Alteration in Bone Mineral Metabolism in Children with Acute Lymphoblastic Leukemia (ALL): A Review
Keywords:bone mineral metabolism
In recent years there has been a significant increase in event free survival (EFS) and overall survival in children with cancer. As survival rates for childhood cancer have radically improved, late effects associated with the successful but highly intensive chemotherapy and/or radiotherapy have dramatically increased. Many possible late effects of cancer treatment are recognized in pediatric cancer patients as infertility, endocrine deficiency, renal failure, pulmonary and cardiac toxicity, obesity and osteopenia/osteoporosis. Decreased bone mineral density (BMD) and bone metabolism disturbances have been recognized and reported in literature. Osteopenia/osteoporosis skeletal abnormalities, osteonecrosis and pathological fractures are known to occur frequently in childhood acute lymphoblastic leukemia (ALL) at diagnosis, during and after treatment with chemotherapy. Various studies have revealed different metabolic alterations related to ALL. Some suggestions have been made about their relationship with the disease process. Various metabolic abnormalities may be encountered in the newly diagnosed ALL patients. It includes decreased and increased serum levels of calcium and phosphate. Hypercalcemia may result from leukemic infiltrations of bone and release of parathormone like substance from lymphoblast. Elevated serum phosphate can occur as a result of leukemic cell lysis and may induce hypocalcemia. It has been postulated by other authors that leukemic cells may directly infiltrate bone and produce parathroid hormone related peptides, prostaglandin E and osteoblast inhibiting factors. Hypomagnesemia, hypocalcaemia and hypothyroidisum have been demonstrated in patients with ALL. Some patients may have poor nutrition and decreased physical activities during treatment. However postulations have also been made that chemotherapy may play a role in creating metabolic alterations in children with ALL. Corticosteroid, methotraxate and cranial irradiations have all been assumed as a cause of loss of bone mass. Continuing chemotherapy in children with ALL was assumed with normal growth and normal or high collagen turnover and reduced alkaline phosphatase or impaired osteoblastic activity on mineralization of bone. Considering the derangements in bone mineral metabolism in ALL at diagnosis or with chemotherapy, it is imperative that specific attention and therapeutic measures should be considered.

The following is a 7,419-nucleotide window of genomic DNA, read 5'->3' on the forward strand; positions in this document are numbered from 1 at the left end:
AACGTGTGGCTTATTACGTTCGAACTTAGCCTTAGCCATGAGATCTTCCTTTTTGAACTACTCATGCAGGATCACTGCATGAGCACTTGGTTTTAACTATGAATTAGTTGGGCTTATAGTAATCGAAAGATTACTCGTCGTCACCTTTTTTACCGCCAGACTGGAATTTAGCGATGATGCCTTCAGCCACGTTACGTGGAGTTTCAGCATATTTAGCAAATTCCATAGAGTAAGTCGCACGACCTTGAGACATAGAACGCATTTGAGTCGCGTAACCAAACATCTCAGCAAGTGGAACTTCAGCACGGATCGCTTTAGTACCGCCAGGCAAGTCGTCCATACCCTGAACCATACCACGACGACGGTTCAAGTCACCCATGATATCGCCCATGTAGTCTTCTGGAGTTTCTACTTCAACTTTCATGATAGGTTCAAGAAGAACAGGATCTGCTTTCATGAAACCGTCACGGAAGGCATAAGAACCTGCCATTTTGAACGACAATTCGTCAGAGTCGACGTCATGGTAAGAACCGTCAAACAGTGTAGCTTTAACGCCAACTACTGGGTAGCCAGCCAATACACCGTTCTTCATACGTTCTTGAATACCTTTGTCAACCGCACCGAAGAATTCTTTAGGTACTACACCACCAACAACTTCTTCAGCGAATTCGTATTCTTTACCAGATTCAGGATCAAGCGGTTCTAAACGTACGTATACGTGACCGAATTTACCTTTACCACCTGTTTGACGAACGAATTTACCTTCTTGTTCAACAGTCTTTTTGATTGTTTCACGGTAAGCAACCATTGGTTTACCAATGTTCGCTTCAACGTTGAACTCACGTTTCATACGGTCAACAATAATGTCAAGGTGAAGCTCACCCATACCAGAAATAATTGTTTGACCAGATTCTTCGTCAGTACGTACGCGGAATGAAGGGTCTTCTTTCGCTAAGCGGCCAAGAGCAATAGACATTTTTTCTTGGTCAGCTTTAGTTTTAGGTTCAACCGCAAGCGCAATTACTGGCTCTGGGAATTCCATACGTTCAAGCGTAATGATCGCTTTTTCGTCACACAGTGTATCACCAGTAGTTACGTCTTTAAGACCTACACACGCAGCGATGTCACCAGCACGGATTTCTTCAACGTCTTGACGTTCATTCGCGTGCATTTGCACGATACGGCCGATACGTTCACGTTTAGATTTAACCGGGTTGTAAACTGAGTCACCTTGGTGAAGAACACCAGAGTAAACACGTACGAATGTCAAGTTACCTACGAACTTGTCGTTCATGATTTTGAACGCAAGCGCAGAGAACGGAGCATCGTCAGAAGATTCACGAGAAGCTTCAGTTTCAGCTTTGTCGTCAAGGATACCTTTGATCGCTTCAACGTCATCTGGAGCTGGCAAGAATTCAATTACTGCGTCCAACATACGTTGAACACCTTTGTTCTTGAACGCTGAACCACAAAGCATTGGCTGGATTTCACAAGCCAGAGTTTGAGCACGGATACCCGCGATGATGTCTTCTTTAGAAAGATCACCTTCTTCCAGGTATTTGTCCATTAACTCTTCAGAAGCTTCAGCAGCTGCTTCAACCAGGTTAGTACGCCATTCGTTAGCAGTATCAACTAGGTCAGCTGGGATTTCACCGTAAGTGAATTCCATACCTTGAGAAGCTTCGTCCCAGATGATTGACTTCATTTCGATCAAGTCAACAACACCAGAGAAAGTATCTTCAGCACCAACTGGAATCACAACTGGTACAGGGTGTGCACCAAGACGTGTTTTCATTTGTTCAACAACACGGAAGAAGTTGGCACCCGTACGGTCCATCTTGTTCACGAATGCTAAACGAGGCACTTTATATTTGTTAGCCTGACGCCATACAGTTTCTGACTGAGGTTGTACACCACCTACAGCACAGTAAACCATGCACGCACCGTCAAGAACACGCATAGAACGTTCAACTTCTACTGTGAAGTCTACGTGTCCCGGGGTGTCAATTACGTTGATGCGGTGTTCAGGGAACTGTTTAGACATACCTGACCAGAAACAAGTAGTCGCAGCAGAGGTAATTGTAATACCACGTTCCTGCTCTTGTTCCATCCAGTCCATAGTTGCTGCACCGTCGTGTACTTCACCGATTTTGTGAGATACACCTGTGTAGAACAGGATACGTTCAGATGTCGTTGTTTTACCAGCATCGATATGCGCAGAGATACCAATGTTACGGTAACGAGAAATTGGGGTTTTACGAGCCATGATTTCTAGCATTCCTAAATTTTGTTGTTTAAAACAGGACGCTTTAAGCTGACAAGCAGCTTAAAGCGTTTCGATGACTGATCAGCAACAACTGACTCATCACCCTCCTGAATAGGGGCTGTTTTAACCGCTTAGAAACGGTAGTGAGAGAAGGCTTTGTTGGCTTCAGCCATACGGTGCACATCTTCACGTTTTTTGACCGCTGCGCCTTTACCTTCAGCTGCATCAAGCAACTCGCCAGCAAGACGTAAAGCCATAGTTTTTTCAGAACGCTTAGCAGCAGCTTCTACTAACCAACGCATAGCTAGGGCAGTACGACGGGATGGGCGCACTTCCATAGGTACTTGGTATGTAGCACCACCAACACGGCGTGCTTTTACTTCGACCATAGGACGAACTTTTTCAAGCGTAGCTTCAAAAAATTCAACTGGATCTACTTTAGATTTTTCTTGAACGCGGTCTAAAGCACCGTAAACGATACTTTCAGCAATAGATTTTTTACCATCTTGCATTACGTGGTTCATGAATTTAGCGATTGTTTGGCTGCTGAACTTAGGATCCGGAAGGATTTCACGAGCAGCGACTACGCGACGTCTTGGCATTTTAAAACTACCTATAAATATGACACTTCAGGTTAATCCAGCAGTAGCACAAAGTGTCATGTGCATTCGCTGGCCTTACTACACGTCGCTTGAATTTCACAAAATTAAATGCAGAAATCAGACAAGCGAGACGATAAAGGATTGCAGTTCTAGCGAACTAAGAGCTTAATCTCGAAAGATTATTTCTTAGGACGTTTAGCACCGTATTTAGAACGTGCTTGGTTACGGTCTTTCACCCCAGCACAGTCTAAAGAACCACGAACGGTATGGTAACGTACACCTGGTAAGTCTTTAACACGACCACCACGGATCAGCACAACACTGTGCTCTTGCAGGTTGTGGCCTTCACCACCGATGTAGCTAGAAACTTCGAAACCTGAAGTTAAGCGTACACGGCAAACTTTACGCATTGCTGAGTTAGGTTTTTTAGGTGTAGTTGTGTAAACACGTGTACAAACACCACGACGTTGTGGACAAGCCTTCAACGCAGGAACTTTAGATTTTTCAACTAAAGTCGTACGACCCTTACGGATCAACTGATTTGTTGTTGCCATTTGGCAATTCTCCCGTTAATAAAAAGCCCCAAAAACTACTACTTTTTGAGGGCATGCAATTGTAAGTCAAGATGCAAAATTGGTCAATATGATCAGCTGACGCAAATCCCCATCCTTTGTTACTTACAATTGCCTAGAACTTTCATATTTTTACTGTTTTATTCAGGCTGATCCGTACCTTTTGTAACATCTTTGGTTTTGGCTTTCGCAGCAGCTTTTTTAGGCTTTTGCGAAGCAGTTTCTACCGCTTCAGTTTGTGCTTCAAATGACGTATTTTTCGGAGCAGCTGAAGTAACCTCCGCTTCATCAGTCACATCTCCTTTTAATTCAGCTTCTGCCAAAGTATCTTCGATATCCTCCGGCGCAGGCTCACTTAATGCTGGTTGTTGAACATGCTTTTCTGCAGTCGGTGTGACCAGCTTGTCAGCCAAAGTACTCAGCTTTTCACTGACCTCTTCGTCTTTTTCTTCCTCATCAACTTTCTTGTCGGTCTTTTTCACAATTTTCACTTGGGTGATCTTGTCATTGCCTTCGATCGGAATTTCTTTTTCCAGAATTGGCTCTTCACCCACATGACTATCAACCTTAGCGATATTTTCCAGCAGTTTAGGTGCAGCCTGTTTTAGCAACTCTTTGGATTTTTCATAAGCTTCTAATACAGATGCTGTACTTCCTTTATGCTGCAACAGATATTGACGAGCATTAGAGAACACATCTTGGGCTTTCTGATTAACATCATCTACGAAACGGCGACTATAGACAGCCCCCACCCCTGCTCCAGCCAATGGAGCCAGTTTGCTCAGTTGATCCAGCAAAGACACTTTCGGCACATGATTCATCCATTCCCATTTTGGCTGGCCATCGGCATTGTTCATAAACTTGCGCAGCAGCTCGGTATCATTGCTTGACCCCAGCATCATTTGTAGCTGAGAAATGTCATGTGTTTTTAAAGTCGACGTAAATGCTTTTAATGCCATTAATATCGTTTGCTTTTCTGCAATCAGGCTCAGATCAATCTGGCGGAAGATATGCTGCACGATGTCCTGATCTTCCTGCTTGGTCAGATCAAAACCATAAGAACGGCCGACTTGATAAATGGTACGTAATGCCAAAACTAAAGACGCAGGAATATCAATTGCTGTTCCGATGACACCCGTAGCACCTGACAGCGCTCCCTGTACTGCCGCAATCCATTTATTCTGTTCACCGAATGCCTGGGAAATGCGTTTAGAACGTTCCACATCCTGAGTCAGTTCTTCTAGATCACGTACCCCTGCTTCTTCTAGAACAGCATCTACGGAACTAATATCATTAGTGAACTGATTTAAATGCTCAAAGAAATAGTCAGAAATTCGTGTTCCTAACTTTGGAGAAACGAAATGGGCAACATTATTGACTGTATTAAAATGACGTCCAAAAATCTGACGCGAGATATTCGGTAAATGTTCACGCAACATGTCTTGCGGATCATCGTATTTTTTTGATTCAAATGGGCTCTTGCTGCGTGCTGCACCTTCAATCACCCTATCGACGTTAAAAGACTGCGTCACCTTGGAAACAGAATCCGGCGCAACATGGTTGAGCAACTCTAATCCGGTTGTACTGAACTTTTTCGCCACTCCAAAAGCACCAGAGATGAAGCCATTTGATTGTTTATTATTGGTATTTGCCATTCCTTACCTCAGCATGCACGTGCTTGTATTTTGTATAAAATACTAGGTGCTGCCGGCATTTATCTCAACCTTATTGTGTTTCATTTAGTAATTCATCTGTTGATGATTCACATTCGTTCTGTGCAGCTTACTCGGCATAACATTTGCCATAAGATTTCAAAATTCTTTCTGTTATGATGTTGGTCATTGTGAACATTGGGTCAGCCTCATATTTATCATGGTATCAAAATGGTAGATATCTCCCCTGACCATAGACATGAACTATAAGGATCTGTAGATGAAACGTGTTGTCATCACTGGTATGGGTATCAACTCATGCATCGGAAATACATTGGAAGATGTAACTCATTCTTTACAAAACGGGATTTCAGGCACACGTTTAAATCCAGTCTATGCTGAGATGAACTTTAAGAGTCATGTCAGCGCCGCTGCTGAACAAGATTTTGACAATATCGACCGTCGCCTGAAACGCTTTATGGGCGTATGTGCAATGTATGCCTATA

BSMMU J 2008; 1(1): 29-32